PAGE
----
Eye in the sky watching Arctic blooms
Image Provided by the SeaWiFS Project, NASA/Goddard Space Flight Center, and ORBIMAGE
Every spring, as Arctic sea-ice retreats with rising temperatures, large swathes of the sea are re-exposed to the sun, and so blossom into life. Vast blooms of phytoplankton take advantage of the nutrient-rich sun-lit waters, starting off a cascade of life up the entire length of the Arctic food chain.
These blooms are not only important to fish populations, they also trigger a 'carbon sink' response, which feeds back into the wider carbon cycle. In order to get a better grasp of the effects of these yearly 'bloomings', scientists are now taking advantage of satellite technology to track their progress.
Phytoplankton are tiny microscopic plant-like organisms, that photosynthesize - in the process absorbing CO2, so removing carbon from the atmosphere. They thrive in the warm, oxygenated waters left behind as the sea-ice melts. This upper layer persists on top of the ocean as the melt-waters make it less salty, and so lighter, than the cold dense waters beneath.
Scientists have long known of the existence of blooms, monitoring them from cruises in various locations in the Arctic Ocean. But now real-time, region-wide information is at the hands of scientists from UK-based National Oceanography Center
They are using color data from NASA's SeaWiFs satellite to map out the extent and progress of the blooms - taking advantage of the color changes caused by the blooms themselves. As the phytoplankton concentrations build up, the satellite picks up the higher levels of green caused by the photosynthesis pigment - chlorophyll.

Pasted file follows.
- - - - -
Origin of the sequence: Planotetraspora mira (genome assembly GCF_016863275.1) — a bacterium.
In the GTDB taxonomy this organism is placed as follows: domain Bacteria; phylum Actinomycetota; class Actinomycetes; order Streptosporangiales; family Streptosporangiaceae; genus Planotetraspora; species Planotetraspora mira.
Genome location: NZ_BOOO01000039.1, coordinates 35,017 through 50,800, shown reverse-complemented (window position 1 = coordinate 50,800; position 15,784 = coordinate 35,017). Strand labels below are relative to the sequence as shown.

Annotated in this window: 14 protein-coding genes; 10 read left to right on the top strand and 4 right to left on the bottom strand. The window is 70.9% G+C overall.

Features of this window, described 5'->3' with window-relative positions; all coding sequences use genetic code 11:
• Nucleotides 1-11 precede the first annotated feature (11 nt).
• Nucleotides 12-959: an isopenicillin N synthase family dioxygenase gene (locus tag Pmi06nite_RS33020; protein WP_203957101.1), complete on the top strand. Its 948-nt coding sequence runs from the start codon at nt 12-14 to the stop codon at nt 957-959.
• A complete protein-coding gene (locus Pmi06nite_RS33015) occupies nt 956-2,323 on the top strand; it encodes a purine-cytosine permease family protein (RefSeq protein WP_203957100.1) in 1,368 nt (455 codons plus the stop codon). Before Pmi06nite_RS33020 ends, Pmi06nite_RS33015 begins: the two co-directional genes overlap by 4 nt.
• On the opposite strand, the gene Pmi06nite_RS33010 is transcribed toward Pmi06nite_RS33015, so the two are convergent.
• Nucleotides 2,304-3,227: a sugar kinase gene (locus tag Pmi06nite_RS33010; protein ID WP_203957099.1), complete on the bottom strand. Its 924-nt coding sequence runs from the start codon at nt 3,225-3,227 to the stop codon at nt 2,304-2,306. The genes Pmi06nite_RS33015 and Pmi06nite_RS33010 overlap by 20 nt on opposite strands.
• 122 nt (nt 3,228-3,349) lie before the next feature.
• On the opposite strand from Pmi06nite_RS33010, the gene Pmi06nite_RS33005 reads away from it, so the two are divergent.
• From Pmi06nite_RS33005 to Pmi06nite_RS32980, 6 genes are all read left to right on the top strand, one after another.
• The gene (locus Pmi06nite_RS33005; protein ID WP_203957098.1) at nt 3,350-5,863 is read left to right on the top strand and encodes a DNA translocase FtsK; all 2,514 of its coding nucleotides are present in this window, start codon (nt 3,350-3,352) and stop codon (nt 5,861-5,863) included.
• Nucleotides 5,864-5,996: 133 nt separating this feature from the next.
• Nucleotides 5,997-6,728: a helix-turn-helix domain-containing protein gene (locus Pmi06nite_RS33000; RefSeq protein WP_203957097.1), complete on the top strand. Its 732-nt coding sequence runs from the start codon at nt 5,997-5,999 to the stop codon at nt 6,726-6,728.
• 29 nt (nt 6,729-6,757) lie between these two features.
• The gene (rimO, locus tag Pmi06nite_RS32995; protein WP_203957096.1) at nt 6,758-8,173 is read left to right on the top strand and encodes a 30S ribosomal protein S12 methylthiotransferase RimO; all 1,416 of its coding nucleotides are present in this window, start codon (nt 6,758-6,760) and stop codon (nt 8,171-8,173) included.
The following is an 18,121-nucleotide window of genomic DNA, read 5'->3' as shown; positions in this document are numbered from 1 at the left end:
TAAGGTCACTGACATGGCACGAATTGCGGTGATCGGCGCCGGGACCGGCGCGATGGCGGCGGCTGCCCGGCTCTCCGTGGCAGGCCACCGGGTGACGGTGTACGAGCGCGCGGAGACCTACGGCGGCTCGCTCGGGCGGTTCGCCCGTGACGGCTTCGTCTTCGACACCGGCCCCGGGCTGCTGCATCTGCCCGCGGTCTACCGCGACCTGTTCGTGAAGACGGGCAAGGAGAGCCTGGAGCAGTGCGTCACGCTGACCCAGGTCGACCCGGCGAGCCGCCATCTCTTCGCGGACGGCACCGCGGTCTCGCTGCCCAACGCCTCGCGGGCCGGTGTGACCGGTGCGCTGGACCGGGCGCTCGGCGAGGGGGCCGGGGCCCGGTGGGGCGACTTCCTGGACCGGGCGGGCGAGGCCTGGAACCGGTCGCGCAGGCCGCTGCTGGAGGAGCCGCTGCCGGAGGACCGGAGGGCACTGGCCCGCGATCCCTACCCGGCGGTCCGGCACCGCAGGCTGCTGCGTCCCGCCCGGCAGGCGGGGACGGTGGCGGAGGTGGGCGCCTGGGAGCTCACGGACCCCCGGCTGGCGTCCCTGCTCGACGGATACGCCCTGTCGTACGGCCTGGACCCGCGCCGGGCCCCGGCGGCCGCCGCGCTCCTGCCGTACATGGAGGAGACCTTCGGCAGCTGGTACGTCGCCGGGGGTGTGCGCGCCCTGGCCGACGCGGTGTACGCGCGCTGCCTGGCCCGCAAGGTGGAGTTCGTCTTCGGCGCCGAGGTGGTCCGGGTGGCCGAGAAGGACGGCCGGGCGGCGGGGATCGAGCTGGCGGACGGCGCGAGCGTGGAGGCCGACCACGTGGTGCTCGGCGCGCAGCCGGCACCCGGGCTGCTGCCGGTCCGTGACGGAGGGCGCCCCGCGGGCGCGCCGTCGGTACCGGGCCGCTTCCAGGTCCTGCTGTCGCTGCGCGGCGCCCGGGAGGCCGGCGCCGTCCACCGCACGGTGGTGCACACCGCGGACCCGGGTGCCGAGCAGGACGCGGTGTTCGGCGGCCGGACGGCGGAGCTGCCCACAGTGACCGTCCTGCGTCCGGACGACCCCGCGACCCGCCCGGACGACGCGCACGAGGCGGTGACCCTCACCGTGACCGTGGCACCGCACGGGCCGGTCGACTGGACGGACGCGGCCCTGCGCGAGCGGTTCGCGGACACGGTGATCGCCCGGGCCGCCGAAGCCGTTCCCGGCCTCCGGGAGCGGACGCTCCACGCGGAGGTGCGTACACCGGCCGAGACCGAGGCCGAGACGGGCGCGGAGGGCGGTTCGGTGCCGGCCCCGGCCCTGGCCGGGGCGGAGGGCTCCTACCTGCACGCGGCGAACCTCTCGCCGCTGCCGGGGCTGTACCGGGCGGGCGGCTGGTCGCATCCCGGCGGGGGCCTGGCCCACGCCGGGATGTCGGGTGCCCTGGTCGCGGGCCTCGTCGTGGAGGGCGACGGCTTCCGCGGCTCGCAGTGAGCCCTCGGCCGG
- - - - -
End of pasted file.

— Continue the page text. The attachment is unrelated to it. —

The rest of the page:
Combining a decade's worth of these data, with sea-ice mapping from the US National Snow and Ice Data Center (NSDIC), has allowed the team to map the evolution of the blooms, season by season. What they have found is that the blooms extend in bands, 12 to 60 miles wide, across the edge of the Arctic ice-cap. They usually follow the ice as it retreats - though sometimes holding position - and can persist for months on end, peaking closest to the ice edge.
The information gathered helps to tease out the implications of sea-ice loss, due to climate change, on the wider marine productivity of the Arctic. One of the team, Dr Andrew Yool, explained ''It is quite possible that ongoing climate change will lead to ice-free summers in the Arctic within the next few decades. As the melt season becomes longer, ice-edge blooms may propagate over larger distances, stripping out surface nutrients as they go.''
The team doesn't yet know whether this effect will lead to a boon for sea-life - or a loss. That depends on overall effect of sea-ice loss on ''complex factors affecting ocean stratification and mixing, and thus the availability of nutrients in sunlit surface waters.'' As with much Arctic science, keeping up with the implications of global warming is very much a process of playing catch-up - to the rapid-changes that are already being felt there.